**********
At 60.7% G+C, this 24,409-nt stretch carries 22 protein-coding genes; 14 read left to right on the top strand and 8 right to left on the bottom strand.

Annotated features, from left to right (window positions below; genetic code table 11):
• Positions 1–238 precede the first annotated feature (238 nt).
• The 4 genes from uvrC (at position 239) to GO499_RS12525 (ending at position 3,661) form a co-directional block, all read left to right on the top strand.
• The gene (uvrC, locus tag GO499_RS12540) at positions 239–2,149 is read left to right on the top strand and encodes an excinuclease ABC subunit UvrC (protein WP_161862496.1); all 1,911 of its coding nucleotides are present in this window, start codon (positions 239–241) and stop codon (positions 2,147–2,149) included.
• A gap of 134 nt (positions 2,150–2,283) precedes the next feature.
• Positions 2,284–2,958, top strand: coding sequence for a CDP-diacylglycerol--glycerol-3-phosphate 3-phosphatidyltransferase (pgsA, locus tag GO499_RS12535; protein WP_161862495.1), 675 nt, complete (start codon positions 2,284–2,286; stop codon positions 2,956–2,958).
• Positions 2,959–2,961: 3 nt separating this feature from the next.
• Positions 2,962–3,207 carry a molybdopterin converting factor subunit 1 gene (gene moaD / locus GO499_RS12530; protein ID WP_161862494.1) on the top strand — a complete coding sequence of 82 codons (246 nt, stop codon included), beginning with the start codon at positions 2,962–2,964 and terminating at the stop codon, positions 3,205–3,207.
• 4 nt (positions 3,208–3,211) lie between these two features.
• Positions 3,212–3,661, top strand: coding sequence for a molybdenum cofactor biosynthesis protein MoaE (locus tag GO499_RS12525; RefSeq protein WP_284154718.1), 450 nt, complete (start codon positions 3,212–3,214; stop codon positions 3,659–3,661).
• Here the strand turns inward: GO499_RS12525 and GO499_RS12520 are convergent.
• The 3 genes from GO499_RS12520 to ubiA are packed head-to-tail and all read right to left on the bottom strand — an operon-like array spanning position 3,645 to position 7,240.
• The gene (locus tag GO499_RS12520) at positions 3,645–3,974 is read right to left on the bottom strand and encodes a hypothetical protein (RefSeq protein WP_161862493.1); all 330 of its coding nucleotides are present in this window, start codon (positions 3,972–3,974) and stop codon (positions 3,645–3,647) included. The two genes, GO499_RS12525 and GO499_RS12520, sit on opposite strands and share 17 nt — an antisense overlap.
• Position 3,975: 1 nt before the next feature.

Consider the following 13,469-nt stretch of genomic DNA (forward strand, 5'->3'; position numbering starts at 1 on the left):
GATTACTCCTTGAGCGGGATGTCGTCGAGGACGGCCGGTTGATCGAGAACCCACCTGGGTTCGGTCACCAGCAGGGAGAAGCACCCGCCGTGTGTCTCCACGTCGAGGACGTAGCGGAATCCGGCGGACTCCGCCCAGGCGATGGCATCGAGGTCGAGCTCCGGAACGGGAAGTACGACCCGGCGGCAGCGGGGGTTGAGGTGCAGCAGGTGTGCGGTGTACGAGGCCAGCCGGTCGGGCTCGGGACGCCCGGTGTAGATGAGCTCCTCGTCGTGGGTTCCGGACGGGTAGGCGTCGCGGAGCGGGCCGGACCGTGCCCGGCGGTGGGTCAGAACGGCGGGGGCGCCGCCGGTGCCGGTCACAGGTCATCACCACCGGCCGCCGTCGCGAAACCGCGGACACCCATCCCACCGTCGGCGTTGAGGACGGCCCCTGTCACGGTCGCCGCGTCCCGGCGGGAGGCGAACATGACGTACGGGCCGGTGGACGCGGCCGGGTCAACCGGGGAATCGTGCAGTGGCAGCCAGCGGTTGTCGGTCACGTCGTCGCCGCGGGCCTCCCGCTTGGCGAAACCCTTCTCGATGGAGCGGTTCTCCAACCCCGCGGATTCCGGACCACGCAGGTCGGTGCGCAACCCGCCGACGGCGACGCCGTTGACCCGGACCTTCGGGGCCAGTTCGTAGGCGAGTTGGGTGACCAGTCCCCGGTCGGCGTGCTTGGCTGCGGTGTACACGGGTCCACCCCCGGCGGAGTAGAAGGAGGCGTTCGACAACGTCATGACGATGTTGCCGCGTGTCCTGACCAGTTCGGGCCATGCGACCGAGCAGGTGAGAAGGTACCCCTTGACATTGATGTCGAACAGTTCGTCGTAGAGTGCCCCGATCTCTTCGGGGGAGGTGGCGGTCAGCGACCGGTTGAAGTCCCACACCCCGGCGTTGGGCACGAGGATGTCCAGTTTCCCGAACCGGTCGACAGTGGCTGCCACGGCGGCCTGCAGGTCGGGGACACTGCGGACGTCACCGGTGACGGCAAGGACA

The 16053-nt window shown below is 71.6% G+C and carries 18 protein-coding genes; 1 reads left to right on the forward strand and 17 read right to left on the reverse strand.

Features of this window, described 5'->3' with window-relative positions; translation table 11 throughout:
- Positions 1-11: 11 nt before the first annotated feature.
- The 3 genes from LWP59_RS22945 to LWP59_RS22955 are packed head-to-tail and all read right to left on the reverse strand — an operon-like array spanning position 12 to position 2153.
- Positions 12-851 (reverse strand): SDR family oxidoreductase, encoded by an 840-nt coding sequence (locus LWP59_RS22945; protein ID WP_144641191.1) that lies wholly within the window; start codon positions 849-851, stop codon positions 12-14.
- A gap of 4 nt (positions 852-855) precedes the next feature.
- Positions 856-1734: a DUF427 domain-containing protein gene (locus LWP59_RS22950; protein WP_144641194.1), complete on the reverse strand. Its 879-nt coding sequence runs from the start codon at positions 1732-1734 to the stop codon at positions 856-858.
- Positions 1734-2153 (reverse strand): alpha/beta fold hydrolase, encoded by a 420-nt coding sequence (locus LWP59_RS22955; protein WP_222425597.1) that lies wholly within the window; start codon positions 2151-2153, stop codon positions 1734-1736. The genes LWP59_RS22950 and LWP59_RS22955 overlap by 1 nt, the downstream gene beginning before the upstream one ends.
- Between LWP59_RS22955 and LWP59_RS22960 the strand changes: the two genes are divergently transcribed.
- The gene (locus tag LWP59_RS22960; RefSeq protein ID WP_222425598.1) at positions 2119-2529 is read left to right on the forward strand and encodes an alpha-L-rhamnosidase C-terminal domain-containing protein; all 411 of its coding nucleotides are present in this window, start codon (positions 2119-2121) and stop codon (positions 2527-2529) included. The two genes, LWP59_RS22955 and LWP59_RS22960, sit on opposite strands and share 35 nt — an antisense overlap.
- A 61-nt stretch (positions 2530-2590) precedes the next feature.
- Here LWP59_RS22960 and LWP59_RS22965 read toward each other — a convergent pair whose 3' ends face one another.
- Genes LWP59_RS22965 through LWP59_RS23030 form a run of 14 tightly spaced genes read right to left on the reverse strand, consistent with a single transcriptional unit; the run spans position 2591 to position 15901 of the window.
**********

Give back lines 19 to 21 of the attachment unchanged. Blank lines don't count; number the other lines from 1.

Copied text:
Features of this window, described 5'->3' with window-relative positions; translation table 11 throughout:
- Positions 1-11: 11 nt before the first annotated feature.
- The 3 genes from LWP59_RS22945 to LWP59_RS22955 are packed head-to-tail and all read right to left on the reverse strand — an operon-like array spanning position 12 to position 2153.